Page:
OUR weight is impacted by a number of things, including what we eat, drink, how much we exercise and even our sleep.

It can be confusing if your weight changes from one day to the next, but experts say it is completely normal.

It can be disheartening if you're trying to lose weight and the scales are always changing - but experts say that it's completely normal


It can be disheartening if you’re trying to lose weight and the scales are always changing – but experts say that it’s completely normalCredit: Getty

If you’re trying to lose weight, you might end up spending a lot of time on the scales.

But it’s not all about what that numbers say, as weight changes can also be seen through your measurements such as around your waist and thighs – and can also affect how your clothes feel.

One expert said that stressing out about the number on the scales can also cause your weight to fluctuate.

Speaking to UK Times, David Stache, sports nutritionist from nutrition brand, Warrior says: “Having chronically high stress levels can disrupt your stress hormone levels, which can make your body store fuel rather than burning it, which may lead to an increase on the scales.

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“Another reason you might see a fluctuation on the scales is due to hormone fluctuations, especially in the lead up to and at the beginning of your period where your body is retaining water, which can cause temporary weight gain.”

He explains that people wanting to lose weight will also often increase the intensity of their exercise routine – which can actually lead to an upward change on the scales.

“Many are left disheartened after the first couple of days as they may not see any change, or even an increase on the scales”, he says.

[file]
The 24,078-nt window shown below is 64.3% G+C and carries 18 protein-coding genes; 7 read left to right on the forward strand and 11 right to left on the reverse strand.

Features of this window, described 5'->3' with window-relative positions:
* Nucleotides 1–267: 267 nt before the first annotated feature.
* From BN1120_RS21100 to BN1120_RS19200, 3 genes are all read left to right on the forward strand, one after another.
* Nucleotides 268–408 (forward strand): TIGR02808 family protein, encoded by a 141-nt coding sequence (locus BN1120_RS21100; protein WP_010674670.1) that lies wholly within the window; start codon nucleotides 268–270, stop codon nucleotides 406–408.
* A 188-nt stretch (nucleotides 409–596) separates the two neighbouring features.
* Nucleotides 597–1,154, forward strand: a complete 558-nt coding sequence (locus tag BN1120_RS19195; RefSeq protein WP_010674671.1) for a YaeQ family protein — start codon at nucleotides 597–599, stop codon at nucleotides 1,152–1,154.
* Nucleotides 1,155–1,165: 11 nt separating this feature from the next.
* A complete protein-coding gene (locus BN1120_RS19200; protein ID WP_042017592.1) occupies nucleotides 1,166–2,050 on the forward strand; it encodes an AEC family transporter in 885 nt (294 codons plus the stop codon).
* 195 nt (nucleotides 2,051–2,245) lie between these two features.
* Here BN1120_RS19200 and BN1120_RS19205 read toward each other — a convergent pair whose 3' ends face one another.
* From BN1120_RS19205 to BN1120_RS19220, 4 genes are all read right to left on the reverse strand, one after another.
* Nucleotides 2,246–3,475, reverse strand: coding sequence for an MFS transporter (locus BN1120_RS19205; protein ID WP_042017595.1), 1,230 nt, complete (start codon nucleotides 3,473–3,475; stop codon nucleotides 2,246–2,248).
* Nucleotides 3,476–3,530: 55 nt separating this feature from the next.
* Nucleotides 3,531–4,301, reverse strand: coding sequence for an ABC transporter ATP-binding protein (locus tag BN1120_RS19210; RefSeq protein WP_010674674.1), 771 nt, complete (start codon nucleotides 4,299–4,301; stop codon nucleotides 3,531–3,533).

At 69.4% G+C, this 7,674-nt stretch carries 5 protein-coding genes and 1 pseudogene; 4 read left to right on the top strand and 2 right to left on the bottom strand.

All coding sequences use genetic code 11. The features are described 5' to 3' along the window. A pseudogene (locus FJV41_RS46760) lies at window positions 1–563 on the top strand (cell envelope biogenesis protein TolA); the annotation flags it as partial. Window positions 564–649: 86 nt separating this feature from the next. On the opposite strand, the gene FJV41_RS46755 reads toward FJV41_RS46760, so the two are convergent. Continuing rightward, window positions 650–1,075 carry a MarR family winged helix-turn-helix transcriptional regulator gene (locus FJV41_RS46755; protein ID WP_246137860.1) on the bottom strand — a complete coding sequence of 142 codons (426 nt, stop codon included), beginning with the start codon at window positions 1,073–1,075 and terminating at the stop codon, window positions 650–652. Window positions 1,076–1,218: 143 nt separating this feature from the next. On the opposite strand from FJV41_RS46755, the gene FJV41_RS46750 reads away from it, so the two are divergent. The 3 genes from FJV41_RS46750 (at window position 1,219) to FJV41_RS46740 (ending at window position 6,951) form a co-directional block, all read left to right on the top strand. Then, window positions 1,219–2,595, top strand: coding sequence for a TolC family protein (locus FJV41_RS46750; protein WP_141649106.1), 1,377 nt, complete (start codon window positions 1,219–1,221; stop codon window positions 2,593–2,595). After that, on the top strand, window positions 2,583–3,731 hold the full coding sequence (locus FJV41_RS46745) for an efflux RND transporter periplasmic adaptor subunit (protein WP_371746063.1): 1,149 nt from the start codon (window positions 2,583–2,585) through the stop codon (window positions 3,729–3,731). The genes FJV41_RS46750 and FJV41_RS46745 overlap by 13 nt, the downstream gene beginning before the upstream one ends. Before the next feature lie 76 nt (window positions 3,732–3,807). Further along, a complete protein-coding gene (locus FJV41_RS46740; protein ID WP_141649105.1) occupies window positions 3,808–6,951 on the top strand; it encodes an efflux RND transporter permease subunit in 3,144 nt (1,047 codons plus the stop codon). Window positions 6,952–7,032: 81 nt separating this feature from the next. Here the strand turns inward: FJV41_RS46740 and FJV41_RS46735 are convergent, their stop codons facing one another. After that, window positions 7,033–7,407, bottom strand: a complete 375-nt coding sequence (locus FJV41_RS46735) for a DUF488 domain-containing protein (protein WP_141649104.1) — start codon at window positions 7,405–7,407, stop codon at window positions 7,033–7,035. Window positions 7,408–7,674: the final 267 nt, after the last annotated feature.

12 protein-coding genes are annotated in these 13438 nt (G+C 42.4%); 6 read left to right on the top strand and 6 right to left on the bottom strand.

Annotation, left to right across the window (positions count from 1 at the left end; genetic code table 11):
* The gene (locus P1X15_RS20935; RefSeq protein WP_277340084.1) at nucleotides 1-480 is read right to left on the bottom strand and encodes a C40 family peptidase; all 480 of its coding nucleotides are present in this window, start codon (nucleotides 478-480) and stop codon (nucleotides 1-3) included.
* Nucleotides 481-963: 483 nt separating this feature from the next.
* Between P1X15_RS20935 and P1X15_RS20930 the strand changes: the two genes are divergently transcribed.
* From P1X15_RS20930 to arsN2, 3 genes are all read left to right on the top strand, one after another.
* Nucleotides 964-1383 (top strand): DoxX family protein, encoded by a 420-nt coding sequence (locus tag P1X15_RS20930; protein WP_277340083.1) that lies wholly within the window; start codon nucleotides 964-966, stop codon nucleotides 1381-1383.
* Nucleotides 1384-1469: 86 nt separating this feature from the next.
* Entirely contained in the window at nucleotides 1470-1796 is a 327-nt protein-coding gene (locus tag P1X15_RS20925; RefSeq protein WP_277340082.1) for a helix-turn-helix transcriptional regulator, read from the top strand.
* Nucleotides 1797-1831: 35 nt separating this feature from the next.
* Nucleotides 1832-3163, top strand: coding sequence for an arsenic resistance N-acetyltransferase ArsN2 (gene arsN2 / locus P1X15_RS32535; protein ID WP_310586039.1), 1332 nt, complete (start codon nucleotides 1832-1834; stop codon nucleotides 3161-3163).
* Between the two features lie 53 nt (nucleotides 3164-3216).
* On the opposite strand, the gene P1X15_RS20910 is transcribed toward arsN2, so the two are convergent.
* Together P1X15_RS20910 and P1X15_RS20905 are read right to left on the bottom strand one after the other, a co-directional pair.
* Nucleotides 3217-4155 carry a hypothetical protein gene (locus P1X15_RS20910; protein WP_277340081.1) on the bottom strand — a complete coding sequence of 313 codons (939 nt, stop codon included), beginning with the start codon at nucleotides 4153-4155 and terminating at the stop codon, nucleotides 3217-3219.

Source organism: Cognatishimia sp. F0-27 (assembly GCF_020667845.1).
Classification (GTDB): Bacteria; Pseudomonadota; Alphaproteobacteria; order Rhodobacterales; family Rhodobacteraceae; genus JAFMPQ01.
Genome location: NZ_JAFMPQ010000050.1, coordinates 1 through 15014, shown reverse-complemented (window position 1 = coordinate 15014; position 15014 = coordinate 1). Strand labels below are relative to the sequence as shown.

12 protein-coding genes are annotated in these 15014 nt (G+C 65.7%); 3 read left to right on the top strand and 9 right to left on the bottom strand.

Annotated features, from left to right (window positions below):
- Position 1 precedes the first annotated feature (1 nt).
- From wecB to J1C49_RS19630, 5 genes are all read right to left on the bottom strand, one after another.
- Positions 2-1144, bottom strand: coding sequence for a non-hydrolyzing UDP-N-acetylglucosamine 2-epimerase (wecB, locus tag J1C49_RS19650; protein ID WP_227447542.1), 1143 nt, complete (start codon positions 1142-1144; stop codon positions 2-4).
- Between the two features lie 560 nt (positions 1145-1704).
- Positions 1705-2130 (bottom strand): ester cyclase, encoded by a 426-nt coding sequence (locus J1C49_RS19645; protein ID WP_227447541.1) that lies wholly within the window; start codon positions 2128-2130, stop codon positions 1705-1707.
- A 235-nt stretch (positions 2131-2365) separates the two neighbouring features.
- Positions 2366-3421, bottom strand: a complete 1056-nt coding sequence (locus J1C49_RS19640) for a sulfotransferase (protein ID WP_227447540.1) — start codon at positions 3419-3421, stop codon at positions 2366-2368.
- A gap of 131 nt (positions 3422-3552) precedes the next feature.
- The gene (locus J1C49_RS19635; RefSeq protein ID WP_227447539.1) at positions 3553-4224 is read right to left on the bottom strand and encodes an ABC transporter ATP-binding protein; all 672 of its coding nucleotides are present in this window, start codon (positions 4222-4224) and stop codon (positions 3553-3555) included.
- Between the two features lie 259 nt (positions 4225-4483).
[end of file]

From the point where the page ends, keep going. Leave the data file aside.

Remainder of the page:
The reason for this, he says, is due to muscle soreness and inflammation which is due to a breakdown of muscle tissue in response to resistance training.

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This occurs for a day or two after every workout in order to protect the muscle tissue from the new exercise regime.

He adds: “It is important to remember that this is only temporary and usually wears off after the second week of maintaining your new workout regime.”

Dean Hodgkin, personal trainer and head of programming at community wellness and fitness app, TRUCONNECT by TV.FIT says that your weight can change by as much as 2kg (4.5lbs) throughout the day.

He says that variations throughout a single day are most likely down to levels or water retention.

He adds that people who have a diet high in carbohydrates will require extra water to convert them into energy stores, so your body will retain a higher levels of water supple.

“The story is similar for salt which, in the right concentration, is vital to aid smooth functioning of the muscles and nerves, but when taken on in excess it will trigger your body to try to dilute it to return to the optimum set-point.

“This is why you feel thirsty when eating crisps and crackers”, he says.

Dean also explains that fibre rich foods help to regulate water content in your number twos, so whole grains, beans and leafy greens should be added to your diet to battle water retention.

“Exercise is also on your side as not only will sweating have an impact, but increased blood flow has a type of flushing-out effect at a cellular level, and using up your energy stores will lead to more water being used to restore them.”


For most people, exercising will help us drift off to sleep – as it burns energy.

Dean says that having a good night’s sleep is also key to weight.

“It’s also your ally since water is used in metabolic recovery, and through sweating, toilet visits and as water vapour in the breath.”

When managing your weight, Dean says that moderation is key and this includes alcohol.

He explains: “Alcohol is somewhat of a unique case as it can initially stimulate the kidneys to remove water from the bloodstream, but this might lead to the vital organs and skin actually holding on to water resulting in stomach bloating and visible puffiness in the face and legs.

“Of course, alcohol comes with plenty of calories so if you are managing your weight, moderation is key.”

If your bathroom scales bring a little bad news, Dean adds that you shouldn’t automatically assume the extra pound or two is gained fat.

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“The law of averages will apply, so try to think of controlling your weight not over a day or even days but rather in weeks and more realistically, months.

“The secret of success is actually no secret at all… just move a little more and eat a little less if sustainable, healthy weight loss is your goal”, he says.

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